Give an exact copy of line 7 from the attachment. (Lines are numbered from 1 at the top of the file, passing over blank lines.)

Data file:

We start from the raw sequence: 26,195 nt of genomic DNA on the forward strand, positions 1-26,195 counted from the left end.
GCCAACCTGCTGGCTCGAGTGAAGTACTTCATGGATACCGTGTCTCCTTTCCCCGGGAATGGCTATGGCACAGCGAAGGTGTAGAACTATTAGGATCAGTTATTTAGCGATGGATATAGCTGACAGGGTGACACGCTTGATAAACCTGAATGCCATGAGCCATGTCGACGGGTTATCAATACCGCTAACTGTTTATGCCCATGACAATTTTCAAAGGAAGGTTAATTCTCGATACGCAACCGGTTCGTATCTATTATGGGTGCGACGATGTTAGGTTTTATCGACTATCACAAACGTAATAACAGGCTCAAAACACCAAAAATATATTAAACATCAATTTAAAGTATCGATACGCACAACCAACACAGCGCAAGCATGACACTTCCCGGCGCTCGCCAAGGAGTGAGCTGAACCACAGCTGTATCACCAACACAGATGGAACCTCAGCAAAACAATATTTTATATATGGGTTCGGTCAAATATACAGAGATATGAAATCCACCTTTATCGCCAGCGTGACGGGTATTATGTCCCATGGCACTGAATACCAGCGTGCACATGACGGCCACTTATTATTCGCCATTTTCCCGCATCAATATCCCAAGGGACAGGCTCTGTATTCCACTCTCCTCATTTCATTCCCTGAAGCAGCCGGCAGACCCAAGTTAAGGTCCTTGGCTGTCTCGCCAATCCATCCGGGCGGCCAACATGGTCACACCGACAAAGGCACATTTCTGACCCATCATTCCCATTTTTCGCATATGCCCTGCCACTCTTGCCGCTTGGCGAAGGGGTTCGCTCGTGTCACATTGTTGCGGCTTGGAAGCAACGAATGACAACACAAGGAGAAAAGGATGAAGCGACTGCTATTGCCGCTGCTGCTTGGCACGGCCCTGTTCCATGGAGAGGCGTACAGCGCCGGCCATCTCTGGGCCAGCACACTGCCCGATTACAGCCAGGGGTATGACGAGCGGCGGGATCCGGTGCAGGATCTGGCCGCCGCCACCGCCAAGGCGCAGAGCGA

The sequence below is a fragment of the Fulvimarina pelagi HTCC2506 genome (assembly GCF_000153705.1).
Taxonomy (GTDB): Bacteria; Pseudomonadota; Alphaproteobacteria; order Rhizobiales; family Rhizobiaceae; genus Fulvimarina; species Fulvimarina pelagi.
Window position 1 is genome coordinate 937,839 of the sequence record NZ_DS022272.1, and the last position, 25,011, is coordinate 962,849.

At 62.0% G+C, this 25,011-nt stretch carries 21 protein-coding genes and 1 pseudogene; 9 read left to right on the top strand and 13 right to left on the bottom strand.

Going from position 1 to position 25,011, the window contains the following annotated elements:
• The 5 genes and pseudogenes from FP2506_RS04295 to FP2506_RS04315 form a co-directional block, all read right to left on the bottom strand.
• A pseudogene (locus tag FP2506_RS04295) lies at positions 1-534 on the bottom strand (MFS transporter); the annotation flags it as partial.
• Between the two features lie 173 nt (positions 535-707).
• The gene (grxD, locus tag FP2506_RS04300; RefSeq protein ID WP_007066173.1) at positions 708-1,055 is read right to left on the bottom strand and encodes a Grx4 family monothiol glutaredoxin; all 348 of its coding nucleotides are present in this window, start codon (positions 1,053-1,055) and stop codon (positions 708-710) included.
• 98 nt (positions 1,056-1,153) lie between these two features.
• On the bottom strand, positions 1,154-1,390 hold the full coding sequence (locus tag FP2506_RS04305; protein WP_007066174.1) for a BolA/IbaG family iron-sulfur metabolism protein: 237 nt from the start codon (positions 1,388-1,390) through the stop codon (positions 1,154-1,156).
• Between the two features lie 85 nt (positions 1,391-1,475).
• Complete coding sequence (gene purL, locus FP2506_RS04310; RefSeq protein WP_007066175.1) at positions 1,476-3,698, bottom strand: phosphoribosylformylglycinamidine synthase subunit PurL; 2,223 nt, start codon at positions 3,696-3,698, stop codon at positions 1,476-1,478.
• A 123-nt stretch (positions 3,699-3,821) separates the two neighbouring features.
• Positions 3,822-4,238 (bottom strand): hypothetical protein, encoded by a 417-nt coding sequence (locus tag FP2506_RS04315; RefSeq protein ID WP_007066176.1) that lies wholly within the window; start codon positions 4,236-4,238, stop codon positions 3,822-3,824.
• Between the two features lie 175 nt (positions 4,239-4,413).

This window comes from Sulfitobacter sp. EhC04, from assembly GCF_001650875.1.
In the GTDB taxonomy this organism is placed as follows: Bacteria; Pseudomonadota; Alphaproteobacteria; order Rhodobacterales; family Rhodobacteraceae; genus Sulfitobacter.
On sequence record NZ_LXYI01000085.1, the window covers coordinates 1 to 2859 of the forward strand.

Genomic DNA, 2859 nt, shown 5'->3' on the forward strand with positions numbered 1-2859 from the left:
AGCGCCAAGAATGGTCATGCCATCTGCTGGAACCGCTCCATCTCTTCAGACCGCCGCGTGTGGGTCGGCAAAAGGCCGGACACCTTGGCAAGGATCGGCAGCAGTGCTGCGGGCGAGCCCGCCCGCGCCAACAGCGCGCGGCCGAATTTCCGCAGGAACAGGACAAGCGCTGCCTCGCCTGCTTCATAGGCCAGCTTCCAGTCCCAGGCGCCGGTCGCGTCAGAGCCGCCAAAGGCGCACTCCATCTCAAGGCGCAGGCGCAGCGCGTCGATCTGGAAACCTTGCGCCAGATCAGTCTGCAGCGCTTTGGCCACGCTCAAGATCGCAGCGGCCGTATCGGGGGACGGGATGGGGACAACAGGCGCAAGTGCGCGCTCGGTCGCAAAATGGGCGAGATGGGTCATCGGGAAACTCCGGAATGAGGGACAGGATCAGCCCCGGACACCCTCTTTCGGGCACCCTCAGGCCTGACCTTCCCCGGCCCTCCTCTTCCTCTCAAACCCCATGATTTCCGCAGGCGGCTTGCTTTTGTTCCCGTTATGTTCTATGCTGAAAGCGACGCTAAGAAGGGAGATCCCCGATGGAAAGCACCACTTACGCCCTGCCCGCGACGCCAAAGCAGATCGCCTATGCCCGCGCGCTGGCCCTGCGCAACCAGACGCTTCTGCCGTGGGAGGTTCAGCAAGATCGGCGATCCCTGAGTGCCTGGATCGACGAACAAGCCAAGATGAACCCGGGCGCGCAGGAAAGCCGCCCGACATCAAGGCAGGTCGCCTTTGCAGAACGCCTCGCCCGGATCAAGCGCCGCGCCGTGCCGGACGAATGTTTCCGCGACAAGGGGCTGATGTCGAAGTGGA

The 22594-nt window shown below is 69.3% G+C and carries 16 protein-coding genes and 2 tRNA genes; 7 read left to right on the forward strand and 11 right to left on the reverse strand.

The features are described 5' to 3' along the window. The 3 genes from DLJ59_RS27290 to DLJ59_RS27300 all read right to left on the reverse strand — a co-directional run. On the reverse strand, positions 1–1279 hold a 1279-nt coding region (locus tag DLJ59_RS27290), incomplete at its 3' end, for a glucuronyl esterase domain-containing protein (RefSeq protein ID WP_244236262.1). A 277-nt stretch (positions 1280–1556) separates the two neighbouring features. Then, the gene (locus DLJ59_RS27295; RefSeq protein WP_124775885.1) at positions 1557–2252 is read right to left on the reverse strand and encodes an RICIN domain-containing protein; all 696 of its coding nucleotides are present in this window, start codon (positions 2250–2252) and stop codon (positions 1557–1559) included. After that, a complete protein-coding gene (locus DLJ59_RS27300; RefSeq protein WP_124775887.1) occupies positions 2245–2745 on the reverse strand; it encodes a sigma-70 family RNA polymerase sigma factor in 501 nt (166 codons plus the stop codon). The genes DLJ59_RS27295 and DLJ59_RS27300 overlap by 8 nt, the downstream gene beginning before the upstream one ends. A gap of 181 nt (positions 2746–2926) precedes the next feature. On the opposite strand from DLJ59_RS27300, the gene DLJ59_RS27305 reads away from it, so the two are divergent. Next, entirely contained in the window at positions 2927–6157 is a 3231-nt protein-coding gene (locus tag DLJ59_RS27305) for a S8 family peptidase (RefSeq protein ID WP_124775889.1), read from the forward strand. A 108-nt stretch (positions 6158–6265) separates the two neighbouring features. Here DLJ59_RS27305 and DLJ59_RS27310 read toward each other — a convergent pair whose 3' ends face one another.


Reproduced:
Going from position 1 to position 25,011, the window contains the following annotated elements: